Millennials are looked down on as the generation that will accomplish nothing. Actually, we are moving (quietly) and trying to change the world, using anything from Noam Chomsky’s teachings to Twitter.
They said that we are too focused on our avocado brunches to buy a house. That we are the most apathetic generation, that we are glued to the screen of our smartphone. In short, that we want too much but do too little. Our answer is, obviously, that there’s nothing wrong with us – it’s just the world we’ve been given that’s got problems. House prices have skyrocketed in the past decade; the job market now requires a 20-year-old to have around thirty years of experience – or be doomed to years of unpaid internships before landing their first job.
Yet another burning problem of the late 2010s is affecting the way we live: extremism.
The question we should be asking isn’t what’s wrong with millennials. The real question is: how are we going to fix these problems?
Hello world, what’s wrong with you?
The last 18 months have seen a surprising change of scenery in Europe and the US. If, before June 2016, we thought that the West was walking towards a gradually more liberal, open-minded society, we woke up on the morning of the 24th with a strange feeling in our guts. That feeling didn’t go away as the weeks passed. As Trump was elected, then, as Marie Le Pen came extremely close to becoming the French president, the feeling was still there.
We witnessed similar events this year, in Germany and Austria: the German far-right party Alternative für Deutschland (AfD) gained seats in the September elections; Austria voted for a nationalist party tough on immigration.
“I don’t think we are going fast enough in the direction I wish the world would go,” activist Boubacar Dembele told me. “Unfortunately, in many aspects, western societies have started to undo a lot of the good that had been achieved during the past few decades, and in effect, going back in time.”
There’s a new kind of argument that’s crept up into homes and everyday life. It is now acceptable to say that migrants are “poison”, as the Hungarian prime minister Viktor Orbán did last year, and as too many ordinary people do.
Seeing some light at the end of the tunnel
But just as things can’t seem to get any better, there is a new wave of civil counteraction that’s moving ordinary people across the world. Last month, speaking in Canada, the feminist Gloria Steinem said that the Trump presidency inspired a level of activism that she had never seen before: people are starting to look around and move, and Londoners surely don’t want to be left behind.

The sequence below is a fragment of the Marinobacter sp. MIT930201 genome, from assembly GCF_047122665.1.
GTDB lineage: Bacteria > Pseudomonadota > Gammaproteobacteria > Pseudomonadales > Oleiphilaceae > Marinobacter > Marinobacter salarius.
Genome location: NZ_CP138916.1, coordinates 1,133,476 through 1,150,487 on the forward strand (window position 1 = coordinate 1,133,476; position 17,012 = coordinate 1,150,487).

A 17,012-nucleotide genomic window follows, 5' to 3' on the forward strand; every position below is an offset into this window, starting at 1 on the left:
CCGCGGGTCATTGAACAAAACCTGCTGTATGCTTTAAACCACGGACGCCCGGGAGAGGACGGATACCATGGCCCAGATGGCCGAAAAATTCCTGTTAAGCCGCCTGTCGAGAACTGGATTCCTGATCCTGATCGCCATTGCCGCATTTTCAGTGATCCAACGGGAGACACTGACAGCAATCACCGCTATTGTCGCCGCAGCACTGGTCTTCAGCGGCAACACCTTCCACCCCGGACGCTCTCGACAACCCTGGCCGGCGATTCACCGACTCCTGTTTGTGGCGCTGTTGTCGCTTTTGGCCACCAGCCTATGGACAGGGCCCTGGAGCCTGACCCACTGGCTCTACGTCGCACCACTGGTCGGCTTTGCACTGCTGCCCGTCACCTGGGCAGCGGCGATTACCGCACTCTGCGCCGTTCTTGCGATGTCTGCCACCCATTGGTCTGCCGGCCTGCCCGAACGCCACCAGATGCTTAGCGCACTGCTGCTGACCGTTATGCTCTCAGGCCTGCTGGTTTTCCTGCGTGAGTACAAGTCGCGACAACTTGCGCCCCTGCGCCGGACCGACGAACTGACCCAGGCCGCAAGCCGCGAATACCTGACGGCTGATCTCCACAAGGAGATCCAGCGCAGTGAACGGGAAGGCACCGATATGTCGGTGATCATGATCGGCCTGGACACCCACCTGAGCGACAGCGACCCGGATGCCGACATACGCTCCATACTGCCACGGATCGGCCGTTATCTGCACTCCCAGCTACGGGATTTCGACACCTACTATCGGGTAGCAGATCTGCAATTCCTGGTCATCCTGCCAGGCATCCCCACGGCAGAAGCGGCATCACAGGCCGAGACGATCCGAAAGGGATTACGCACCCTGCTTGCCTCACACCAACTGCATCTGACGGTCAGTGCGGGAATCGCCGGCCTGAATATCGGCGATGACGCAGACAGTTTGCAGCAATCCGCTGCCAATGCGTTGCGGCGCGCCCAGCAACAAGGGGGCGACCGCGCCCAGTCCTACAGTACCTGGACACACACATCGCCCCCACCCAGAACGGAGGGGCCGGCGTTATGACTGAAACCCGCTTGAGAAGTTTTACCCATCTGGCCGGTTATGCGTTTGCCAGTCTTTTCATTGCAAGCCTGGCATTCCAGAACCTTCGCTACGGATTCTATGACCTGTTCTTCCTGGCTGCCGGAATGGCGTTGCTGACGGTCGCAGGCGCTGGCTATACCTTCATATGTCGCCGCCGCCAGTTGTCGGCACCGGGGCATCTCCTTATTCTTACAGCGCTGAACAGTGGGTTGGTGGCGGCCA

Activism is centuries old, and it defined the history of the Sixties and Seventies; it even helped put an end to the Vietnam war. What is different today, though, is the way young people do activism.
The 2016 Millennial Impact Report shows that more than half of the millennials surveyed tend to consider themselves as activists – although this does not necessarily mean that they are actively engaged in campaigns or causes. It does show, though, that more millennials think of activism as an ‘everyday’ choice rather than a radical one. Boubacar Dembele, of the activist group DiEM25, told me: “I think we are all activists at various degrees.” But he also said that, since the last US elections, he has seen a change. “I don’t have any numbers to back up what I say, but if Twitter is anything to go by, a lot of people seem to have discovered that the separation between their political life and their everyday life has always been an illusion.” And the Report seems to confirm that.
Dembele is importing a branch of the European activist group DiEM25 to the United Kingdom. “I attended its launch as a curious observer and left as an activist,” he told me. The first meetup he is organising will take place later this month, at the Barbican, with more to follow. The group defines itself as a “pan-European, cross-border movement of democrats” and it fights for democracy and the survival of the European Union. It is coordinated by intellectuals and politicians like Noam Chomsky, Yanis Varoufakis and Brian Eno – but most of its members are grassroots activists just like Dembele.
Being socially and politically active and involved has become so common thanks to social media, too, to the point that many protests were characterised by the hashtag they were referred with on Twitter: the term #BlackLivesMatter sounds a lot more familiar than “the killing of Trayvon Martin” (the event that sparkled the protests). Similarly, #Occupy is a hashtag that united people from that protested for the same cause all over the world.
There’s a flip side of the coin: social media are good at bringing people together, but are they enough of a link to keep these people active? Malcolm Gladwell, a The New Yorker journalist, says no. And it is true that at the core of activism is still physical interaction between humans (“Activism for me is a sense of community,” Dembele says) – but in today’s age, it is worth to use all tools that we have available.
“Activism is a mean to build a more selfless, inclusive and fairer society is fuelled by hope, and is therefore a natural counterweight to anything fuelled by fear,” Dembele said, “since it naturally leads to a more selfish, xenophobic and unequal society.” This is also the main point of the manifesto of DiEM25: that people need to come together, despite their different opinions, to prevent the spread of extremism. It says: “We must act quickly, before the EU disintegrates.”
We might not be able to buy a house and we might spend too much time on our smartphones, but the money we don’t save and hours we use our phones are not always spent frivolously. From our rooms in rented flats, with our social media and hashtags, we are also rising our voices against a common enemy.
Words: Silvia Tadiello | Subbing: Pamela Machado